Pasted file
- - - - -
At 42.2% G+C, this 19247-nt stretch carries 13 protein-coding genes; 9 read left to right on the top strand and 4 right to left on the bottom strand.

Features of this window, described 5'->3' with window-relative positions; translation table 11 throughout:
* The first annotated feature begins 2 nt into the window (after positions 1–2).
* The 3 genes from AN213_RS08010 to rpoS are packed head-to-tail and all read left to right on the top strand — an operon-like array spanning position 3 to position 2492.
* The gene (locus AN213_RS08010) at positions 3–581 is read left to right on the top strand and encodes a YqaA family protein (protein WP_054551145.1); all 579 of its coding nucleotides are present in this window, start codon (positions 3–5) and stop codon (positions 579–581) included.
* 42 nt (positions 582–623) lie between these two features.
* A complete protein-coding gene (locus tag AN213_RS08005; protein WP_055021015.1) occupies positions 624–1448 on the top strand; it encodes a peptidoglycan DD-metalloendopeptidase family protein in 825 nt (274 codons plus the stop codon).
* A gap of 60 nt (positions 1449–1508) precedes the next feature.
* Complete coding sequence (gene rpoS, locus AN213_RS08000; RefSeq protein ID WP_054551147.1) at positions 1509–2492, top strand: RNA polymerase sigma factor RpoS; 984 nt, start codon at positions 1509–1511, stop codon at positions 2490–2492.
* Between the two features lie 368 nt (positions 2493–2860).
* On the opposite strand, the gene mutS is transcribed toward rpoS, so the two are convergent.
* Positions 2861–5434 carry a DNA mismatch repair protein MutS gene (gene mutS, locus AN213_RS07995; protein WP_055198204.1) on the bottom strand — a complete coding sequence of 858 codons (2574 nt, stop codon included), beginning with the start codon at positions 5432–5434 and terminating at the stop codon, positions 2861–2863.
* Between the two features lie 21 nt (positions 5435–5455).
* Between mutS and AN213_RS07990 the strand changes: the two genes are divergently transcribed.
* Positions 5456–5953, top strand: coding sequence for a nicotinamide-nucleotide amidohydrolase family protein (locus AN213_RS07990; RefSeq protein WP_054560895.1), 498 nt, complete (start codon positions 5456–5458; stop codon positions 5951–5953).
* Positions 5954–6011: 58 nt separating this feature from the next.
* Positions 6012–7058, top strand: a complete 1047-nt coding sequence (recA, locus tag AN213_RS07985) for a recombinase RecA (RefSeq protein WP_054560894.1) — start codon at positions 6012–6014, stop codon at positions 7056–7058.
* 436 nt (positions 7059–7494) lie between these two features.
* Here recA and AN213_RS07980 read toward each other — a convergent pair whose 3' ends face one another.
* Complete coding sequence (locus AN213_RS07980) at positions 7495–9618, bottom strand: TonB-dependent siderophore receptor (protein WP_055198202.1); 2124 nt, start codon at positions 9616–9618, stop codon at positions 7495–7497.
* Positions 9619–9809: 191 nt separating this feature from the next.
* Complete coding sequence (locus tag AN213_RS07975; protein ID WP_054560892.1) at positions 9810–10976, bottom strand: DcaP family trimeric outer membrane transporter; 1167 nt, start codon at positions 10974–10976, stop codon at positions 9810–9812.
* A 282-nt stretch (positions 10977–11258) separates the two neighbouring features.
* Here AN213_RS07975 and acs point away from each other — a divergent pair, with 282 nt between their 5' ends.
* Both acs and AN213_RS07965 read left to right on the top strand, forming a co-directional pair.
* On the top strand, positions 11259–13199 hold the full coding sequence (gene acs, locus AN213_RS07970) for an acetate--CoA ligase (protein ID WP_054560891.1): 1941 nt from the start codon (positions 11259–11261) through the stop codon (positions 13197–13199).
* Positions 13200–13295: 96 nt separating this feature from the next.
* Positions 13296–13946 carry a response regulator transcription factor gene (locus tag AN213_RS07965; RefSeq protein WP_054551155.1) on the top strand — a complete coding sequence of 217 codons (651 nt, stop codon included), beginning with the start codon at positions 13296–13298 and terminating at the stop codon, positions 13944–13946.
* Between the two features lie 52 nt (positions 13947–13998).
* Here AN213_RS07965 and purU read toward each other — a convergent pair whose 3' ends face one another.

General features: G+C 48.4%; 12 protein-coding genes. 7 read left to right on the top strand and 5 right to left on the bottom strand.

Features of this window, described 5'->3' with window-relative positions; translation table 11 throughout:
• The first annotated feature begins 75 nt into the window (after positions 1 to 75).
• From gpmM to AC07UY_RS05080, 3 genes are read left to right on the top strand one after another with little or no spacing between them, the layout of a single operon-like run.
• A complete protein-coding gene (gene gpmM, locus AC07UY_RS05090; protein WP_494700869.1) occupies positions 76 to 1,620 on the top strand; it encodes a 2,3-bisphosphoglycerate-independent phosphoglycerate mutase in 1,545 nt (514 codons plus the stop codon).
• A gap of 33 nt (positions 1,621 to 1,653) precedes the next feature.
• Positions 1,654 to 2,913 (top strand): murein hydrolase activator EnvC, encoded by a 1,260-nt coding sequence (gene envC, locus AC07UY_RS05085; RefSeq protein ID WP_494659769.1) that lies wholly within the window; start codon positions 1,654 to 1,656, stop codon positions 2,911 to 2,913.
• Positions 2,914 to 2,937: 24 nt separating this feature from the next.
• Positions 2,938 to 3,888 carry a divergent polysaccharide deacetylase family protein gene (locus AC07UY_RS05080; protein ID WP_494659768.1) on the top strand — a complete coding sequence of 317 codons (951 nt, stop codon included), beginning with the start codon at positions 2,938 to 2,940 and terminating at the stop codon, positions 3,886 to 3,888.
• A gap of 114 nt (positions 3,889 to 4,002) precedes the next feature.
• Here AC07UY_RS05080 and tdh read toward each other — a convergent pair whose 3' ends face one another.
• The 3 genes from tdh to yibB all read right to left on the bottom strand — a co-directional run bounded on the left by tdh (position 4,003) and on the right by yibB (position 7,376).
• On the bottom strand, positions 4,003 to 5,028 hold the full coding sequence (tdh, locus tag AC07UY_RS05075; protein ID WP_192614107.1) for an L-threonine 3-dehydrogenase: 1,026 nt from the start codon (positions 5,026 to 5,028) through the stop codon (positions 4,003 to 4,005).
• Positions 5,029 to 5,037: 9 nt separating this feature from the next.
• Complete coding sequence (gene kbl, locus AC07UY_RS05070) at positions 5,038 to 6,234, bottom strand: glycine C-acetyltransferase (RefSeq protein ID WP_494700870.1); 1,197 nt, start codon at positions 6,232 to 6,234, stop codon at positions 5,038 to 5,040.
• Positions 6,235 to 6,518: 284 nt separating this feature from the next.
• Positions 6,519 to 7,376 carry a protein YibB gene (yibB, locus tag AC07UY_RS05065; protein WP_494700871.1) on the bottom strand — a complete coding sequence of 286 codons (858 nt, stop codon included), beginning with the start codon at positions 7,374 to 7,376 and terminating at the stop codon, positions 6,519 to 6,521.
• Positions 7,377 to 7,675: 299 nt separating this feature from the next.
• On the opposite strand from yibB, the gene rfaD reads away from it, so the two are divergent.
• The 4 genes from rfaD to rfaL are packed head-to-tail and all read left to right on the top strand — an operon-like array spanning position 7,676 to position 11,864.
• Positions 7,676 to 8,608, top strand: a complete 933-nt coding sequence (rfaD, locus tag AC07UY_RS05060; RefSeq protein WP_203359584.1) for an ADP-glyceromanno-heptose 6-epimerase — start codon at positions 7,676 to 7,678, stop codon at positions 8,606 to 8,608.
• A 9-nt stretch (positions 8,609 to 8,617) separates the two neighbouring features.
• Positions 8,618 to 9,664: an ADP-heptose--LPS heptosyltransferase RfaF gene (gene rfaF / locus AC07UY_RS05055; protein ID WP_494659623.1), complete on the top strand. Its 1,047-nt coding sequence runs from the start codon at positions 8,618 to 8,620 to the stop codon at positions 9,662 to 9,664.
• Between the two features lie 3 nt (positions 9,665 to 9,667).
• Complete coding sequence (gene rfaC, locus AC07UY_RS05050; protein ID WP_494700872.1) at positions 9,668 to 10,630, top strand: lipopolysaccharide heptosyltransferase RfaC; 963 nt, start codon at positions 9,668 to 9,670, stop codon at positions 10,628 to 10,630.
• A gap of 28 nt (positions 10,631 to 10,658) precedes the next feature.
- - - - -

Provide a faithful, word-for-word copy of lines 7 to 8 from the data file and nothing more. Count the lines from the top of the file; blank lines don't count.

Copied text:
* A complete protein-coding gene (locus tag AN213_RS08005; protein WP_055021015.1) occupies positions 624–1448 on the top strand; it encodes a peptidoglycan DD-metalloendopeptidase family protein in 825 nt (274 codons plus the stop codon).
* A gap of 60 nt (positions 1449–1508) precedes the next feature.